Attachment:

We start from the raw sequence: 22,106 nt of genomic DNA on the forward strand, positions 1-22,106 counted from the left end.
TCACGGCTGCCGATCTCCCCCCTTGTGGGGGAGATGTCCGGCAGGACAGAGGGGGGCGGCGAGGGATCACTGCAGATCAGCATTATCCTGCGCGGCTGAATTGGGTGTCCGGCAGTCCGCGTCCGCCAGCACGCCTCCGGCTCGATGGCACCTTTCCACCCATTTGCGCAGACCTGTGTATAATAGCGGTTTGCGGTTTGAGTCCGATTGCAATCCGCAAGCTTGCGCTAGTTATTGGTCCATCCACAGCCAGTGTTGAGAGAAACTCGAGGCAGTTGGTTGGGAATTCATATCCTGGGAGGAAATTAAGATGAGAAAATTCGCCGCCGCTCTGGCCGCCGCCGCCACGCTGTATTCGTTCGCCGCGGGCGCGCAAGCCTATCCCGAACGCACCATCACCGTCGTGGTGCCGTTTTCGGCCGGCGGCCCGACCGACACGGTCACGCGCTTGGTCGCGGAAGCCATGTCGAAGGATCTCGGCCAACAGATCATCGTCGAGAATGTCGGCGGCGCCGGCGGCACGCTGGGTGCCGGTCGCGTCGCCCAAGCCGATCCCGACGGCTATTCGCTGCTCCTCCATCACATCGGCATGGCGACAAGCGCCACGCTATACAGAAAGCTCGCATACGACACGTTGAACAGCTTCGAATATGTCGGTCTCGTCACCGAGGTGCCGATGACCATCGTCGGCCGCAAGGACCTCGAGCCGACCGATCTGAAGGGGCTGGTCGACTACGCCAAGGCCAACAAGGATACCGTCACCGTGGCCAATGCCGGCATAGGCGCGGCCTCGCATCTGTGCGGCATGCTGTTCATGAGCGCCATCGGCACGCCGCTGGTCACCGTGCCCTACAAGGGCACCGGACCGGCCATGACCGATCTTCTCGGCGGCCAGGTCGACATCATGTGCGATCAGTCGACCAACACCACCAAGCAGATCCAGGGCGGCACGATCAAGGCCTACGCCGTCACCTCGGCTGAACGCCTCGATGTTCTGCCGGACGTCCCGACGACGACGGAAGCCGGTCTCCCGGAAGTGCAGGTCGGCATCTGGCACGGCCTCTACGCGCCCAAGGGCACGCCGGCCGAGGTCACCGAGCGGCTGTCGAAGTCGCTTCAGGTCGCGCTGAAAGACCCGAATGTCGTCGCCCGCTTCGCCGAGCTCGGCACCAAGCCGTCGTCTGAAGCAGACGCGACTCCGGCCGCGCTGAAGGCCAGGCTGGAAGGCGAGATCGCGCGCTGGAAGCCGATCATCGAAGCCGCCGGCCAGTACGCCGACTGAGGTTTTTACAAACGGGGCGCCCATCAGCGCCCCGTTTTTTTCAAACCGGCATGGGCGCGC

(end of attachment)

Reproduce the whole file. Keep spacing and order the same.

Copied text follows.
We start from the raw sequence: 22,106 nt of genomic DNA on the forward strand, positions 1-22,106 counted from the left end.
TCACGGCTGCCGATCTCCCCCCTTGTGGGGGAGATGTCCGGCAGGACAGAGGGGGGCGGCGAGGGATCACTGCAGATCAGCATTATCCTGCGCGGCTGAATTGGGTGTCCGGCAGTCCGCGTCCGCCAGCACGCCTCCGGCTCGATGGCACCTTTCCACCCATTTGCGCAGACCTGTGTATAATAGCGGTTTGCGGTTTGAGTCCGATTGCAATCCGCAAGCTTGCGCTAGTTATTGGTCCATCCACAGCCAGTGTTGAGAGAAACTCGAGGCAGTTGGTTGGGAATTCATATCCTGGGAGGAAATTAAGATGAGAAAATTCGCCGCCGCTCTGGCCGCCGCCGCCACGCTGTATTCGTTCGCCGCGGGCGCGCAAGCCTATCCCGAACGCACCATCACCGTCGTGGTGCCGTTTTCGGCCGGCGGCCCGACCGACACGGTCACGCGCTTGGTCGCGGAAGCCATGTCGAAGGATCTCGGCCAACAGATCATCGTCGAGAATGTCGGCGGCGCCGGCGGCACGCTGGGTGCCGGTCGCGTCGCCCAAGCCGATCCCGACGGCTATTCGCTGCTCCTCCATCACATCGGCATGGCGACAAGCGCCACGCTATACAGAAAGCTCGCATACGACACGTTGAACAGCTTCGAATATGTCGGTCTCGTCACCGAGGTGCCGATGACCATCGTCGGCCGCAAGGACCTCGAGCCGACCGATCTGAAGGGGCTGGTCGACTACGCCAAGGCCAACAAGGATACCGTCACCGTGGCCAATGCCGGCATAGGCGCGGCCTCGCATCTGTGCGGCATGCTGTTCATGAGCGCCATCGGCACGCCGCTGGTCACCGTGCCCTACAAGGGCACCGGACCGGCCATGACCGATCTTCTCGGCGGCCAGGTCGACATCATGTGCGATCAGTCGACCAACACCACCAAGCAGATCCAGGGCGGCACGATCAAGGCCTACGCCGTCACCTCGGCTGAACGCCTCGATGTTCTGCCGGACGTCCCGACGACGACGGAAGCCGGTCTCCCGGAAGTGCAGGTCGGCATCTGGCACGGCCTCTACGCGCCCAAGGGCACGCCGGCCGAGGTCACCGAGCGGCTGTCGAAGTCGCTTCAGGTCGCGCTGAAAGACCCGAATGTCGTCGCCCGCTTCGCCGAGCTCGGCACCAAGCCGTCGTCTGAAGCAGACGCGACTCCGGCCGCGCTGAAGGCCAGGCTGGAAGGCGAGATCGCGCGCTGGAAGCCGATCATCGAAGCCGCCGGCCAGTACGCCGACTGAGGTTTTTACAAACGGGGCGCCCATCAGCGCCCCGTTTTTTTCAAACCGGCATGGGCGCGC